Grammar schools may seem like an archaic education concept to some, but they still thrive across the English-speaking world.
While their funding models and ideologies vary, grammar schools share a common selection model of admitting students on the basis of academic ability.
Some academics have questioned whether schools with selective intake are better or worse than their non-selective counterparts in terms of student outcomes.
Studies have shown that while children who go to grammar schools may achieve better results in their General Certificate of Secondary Education (GCSE) exams, they may not necessarily achieve positive outcomes.
Recent research by Keele University in the UK, found that while children who intended to take the grammar school exams generally feel more positive about themselves and school, they are also more likely to have a fixed view of intelligence.
Children who were not selected to take the exam, or who failed, felt equally negative about themselves and school – which suggests that being told you are likely to fail is as damaging to self-perceptions as actually failing.
“On top of this, children who did not pass the test were more likely to believe that intelligence can be developed over time,” Yvonne Skipper, a lecturer in Psychology at Keele University, recently wrote in The Conversation.
“This is probably because believing intelligence is fixed – and that you are not one of the ‘clever’ children – is likely to make you to feel very negative about yourself.”
According to the study’s findings, passing the exam does not necessarily lead to completely positive outcomes – as the fixed view of intelligence may make the transition to secondary school work more challenging.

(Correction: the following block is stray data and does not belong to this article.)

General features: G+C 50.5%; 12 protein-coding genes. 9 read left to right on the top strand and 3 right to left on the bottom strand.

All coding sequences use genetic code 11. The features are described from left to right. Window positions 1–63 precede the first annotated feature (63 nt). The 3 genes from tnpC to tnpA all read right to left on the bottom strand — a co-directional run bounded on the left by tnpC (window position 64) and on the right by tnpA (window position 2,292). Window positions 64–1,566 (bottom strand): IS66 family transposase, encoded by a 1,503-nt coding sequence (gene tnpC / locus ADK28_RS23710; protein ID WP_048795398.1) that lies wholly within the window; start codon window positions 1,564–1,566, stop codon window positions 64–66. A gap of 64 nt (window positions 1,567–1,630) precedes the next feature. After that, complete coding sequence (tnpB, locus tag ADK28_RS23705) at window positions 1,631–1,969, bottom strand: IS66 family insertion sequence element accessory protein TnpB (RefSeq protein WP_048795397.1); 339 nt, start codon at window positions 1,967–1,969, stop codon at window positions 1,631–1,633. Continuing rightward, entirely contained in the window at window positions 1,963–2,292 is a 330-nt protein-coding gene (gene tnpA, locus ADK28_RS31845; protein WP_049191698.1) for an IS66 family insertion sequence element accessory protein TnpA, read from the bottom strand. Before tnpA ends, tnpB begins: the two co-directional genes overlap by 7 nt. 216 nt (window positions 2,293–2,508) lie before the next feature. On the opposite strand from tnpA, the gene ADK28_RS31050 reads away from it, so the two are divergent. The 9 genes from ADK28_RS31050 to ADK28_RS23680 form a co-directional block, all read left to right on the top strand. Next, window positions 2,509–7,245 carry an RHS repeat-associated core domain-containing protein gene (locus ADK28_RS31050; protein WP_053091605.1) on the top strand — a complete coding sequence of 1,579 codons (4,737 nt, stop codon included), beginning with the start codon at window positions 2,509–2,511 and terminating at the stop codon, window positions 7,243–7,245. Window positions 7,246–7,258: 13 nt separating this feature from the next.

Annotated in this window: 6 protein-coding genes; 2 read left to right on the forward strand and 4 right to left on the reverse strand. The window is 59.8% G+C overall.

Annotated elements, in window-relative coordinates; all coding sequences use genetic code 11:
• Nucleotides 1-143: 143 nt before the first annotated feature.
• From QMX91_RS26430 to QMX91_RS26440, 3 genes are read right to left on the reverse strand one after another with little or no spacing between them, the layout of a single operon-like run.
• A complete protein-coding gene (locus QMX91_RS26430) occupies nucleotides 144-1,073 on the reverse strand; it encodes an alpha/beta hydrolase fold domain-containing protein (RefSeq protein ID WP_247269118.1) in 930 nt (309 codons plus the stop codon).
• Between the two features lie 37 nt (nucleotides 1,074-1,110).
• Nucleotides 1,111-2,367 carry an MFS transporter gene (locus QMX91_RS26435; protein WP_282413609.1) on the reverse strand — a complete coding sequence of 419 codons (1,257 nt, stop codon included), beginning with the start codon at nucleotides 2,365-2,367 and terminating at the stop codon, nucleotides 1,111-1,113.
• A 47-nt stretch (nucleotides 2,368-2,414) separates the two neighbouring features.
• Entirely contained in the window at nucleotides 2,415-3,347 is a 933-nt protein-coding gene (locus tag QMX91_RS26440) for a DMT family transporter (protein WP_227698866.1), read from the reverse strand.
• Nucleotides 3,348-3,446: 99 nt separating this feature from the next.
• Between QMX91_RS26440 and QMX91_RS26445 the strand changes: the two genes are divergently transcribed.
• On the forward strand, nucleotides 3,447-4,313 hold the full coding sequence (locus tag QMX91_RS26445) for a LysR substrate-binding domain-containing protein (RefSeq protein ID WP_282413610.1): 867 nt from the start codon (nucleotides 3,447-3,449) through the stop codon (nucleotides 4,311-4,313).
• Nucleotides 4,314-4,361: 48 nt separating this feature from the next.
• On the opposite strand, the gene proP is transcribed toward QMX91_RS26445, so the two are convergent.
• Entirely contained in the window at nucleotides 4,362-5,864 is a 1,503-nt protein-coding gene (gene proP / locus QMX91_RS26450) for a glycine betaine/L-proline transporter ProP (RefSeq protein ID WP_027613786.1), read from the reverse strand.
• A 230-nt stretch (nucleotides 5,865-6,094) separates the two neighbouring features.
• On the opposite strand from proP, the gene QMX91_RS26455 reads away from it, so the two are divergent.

Stephen Gorard, Professor of Education and Public Policy, Durham University in the UK, said his team’s research shows that grammar schools make little difference to student achievement.
“Our research analysed over half a million pupil records and found that although grammar schools don’t tend to make much of a difference to children’s school performance compared to other schools, they can be very damaging to social cohesion,” Professor Gorard said.
“This is because grouping more able and privileged children in grammars then impacts on the remaining majority of children attending nearby schools.”
Professor Gorard said recent smaller studies have also shown that grammar schools are no more effective than non-selective schools – once their intake differences are taken into account.
And this is not just a UK issue.
As evidence in other countries shows, the disproportionate clustering of students within schools in terms of their ability, is a matter of concern worldwide.
“All other things being equal, research shows that school systems across the world with higher levels of segregation of students by their parental income or immigrant status have been linked to lower overall attainment and weaker progress wherever this has been assessed,” Professor Gorard said.